Andrew Palmer, Group Editor
Classical Album: JS Bach Italian Concerto & French Overture
JS Bach Italian Concerto BWV 971 & French Overture BWV831
Italian Concerto BWV 971 & French Overture BWV831; Capriccio in B flat Major 'on the departure of his beloved brother' BWV992; Capriccio in E major in Honorem Johann Chrisoph BachII Ohrdrufiensis BWV93;
One can’t help but admire Iranian-American harpsichordist, Mahan Esfahani, for the sheer enthusiasm he brings to a project; no more so than in this joyous recording of Bach. He is a superb ambassador for the harpsichord and on this disc his musicality sparkles like a blaze of sunlight shimmering with virtuosity.
Duet in E minor; Duet in F major Duet in G Major, Duet in A minor.
Mahan Esfahani (harpsichord)
He has meticulously scrutinised the scores that Bach’s engravers and copyists produced discovering a few possible mistakes that he has clarified notably in the Italian Concerto.
Recorded in St John the Baptist Loughton, on an instrument built by Jukka Ollikka in Prague, and completed in January 2018, it is a captivating recital. The acoustic works and the recording engineers have done an excellent job in picking up all the fine detail.
In the familiar Italian Concerto,
he captures the spirit of the piece in the splendid opening, the lovely slow movement, and the virtuosic presto, playing at a speed where one might think clarity maybe lost, instead as Esfahani’s hands move and leap across the keyboard, the concerto fires up into a dazzling display of inimitable brilliance.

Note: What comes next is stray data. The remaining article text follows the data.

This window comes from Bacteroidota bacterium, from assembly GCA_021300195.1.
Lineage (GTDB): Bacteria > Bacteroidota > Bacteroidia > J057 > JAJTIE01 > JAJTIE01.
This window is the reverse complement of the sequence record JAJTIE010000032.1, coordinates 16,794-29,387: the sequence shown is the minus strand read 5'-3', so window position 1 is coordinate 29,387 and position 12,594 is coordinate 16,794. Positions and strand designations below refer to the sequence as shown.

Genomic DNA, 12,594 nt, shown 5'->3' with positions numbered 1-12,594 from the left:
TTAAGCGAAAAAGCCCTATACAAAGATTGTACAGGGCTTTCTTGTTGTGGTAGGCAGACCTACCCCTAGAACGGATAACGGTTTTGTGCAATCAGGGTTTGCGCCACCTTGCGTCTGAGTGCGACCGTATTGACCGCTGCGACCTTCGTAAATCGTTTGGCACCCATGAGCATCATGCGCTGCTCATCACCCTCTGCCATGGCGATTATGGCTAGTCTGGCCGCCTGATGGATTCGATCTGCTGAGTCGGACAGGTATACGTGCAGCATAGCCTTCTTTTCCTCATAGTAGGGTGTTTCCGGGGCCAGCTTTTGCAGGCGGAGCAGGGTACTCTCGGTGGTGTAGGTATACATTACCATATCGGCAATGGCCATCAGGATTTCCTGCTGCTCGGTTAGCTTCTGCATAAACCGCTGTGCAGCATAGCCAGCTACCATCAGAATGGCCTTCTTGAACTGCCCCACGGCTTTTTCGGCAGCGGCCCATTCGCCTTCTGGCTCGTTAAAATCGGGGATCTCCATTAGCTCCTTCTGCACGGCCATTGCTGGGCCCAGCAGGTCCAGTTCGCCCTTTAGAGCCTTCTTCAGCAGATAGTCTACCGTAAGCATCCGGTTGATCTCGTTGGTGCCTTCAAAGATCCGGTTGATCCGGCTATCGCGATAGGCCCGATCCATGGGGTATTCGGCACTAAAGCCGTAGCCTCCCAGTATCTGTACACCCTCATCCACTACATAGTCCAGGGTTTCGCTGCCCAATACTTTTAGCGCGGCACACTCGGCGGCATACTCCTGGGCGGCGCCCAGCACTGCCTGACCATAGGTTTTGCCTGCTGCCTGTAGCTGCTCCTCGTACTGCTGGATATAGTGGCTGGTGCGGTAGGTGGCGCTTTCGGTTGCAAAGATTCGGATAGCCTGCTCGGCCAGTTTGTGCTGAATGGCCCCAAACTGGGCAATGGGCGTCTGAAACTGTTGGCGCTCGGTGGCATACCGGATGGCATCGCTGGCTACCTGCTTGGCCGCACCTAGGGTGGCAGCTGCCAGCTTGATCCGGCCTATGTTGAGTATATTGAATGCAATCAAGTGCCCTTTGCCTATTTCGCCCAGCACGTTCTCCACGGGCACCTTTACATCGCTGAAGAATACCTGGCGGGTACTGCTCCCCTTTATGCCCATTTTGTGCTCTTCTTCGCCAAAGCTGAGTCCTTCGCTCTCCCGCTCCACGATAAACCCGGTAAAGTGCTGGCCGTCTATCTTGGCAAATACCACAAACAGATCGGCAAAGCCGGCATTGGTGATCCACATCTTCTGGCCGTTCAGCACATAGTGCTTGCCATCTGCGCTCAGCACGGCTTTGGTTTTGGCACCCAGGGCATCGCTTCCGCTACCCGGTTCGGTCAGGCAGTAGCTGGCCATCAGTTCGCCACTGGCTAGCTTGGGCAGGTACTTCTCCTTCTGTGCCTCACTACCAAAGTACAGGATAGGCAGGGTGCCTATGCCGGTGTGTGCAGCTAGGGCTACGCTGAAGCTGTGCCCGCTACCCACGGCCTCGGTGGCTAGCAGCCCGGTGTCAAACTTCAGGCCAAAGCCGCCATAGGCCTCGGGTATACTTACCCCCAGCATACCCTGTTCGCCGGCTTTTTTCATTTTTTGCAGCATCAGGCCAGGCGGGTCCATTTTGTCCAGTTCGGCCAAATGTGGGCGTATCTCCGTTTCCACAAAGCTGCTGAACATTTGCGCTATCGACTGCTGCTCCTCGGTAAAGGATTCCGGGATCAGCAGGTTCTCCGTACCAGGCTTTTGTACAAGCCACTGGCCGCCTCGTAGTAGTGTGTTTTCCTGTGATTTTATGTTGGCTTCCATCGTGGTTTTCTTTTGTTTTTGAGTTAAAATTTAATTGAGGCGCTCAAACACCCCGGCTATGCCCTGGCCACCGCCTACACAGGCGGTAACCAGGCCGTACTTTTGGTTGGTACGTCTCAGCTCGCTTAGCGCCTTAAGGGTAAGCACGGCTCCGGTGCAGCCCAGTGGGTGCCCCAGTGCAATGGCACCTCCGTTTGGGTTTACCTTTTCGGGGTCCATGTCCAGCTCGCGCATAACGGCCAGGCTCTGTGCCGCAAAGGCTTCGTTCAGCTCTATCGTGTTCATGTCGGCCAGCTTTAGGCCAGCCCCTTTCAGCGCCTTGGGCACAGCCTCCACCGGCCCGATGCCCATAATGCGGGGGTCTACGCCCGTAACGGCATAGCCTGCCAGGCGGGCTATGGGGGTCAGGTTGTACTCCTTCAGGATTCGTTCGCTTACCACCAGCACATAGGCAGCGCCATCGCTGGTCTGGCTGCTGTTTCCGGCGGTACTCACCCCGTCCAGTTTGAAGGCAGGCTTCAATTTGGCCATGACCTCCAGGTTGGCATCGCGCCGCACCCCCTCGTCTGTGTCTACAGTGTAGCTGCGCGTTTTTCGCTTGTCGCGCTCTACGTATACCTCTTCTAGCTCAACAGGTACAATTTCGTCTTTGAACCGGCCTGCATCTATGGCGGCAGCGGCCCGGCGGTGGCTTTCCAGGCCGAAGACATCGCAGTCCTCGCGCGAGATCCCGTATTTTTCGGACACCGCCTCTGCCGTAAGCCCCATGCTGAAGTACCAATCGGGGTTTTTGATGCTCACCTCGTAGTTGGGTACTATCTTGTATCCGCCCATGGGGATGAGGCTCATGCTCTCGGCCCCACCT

All the pieces are performed with colour and plenty of decoration. The sounds Esfahani produces are incredible, ably showing the capability and full range of the instrument and, in seventy-three minutes, he gives a glistening performance that includes unfamiliar pieces.
The two capriccios are delightful and as Esfahani points out in his absorbing notes, the E major is a work in which the young composer throws in in every harmonic and contrapuntal trick that he can muster.
Such is his playing and interpretation come to the recording with no preconceived idea of what you expect to hear.